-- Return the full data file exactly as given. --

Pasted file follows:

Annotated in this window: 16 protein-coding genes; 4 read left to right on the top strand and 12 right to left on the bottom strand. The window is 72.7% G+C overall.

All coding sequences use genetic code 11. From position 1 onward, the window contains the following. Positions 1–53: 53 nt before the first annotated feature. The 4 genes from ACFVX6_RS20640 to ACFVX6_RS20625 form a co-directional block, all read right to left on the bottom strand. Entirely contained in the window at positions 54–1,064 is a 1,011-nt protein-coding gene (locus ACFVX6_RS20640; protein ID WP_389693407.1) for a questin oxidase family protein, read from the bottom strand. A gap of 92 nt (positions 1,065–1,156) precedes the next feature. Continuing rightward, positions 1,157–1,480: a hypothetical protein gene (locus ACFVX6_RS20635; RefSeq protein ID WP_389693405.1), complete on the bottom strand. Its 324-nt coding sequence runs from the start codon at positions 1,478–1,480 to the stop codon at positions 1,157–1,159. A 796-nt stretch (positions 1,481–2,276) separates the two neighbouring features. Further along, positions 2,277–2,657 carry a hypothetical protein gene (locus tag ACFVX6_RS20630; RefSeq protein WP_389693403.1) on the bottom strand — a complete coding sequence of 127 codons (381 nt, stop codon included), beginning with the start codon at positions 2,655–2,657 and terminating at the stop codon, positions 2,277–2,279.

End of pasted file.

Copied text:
Annotated in this window: 16 protein-coding genes; 4 read left to right on the top strand and 12 right to left on the bottom strand. The window is 72.7% G+C overall.

All coding sequences use genetic code 11. From position 1 onward, the window contains the following. Positions 1–53: 53 nt before the first annotated feature. The 4 genes from ACFVX6_RS20640 to ACFVX6_RS20625 form a co-directional block, all read right to left on the bottom strand. Entirely contained in the window at positions 54–1,064 is a 1,011-nt protein-coding gene (locus ACFVX6_RS20640; protein ID WP_389693407.1) for a questin oxidase family protein, read from the bottom strand. A gap of 92 nt (positions 1,065–1,156) precedes the next feature. Continuing rightward, positions 1,157–1,480: a hypothetical protein gene (locus ACFVX6_RS20635; RefSeq protein ID WP_389693405.1), complete on the bottom strand. Its 324-nt coding sequence runs from the start codon at positions 1,478–1,480 to the stop codon at positions 1,157–1,159. A 796-nt stretch (positions 1,481–2,276) separates the two neighbouring features. Further along, positions 2,277–2,657 carry a hypothetical protein gene (locus tag ACFVX6_RS20630; RefSeq protein WP_389693403.1) on the bottom strand — a complete coding sequence of 127 codons (381 nt, stop codon included), beginning with the start codon at positions 2,655–2,657 and terminating at the stop codon, positions 2,277–2,279.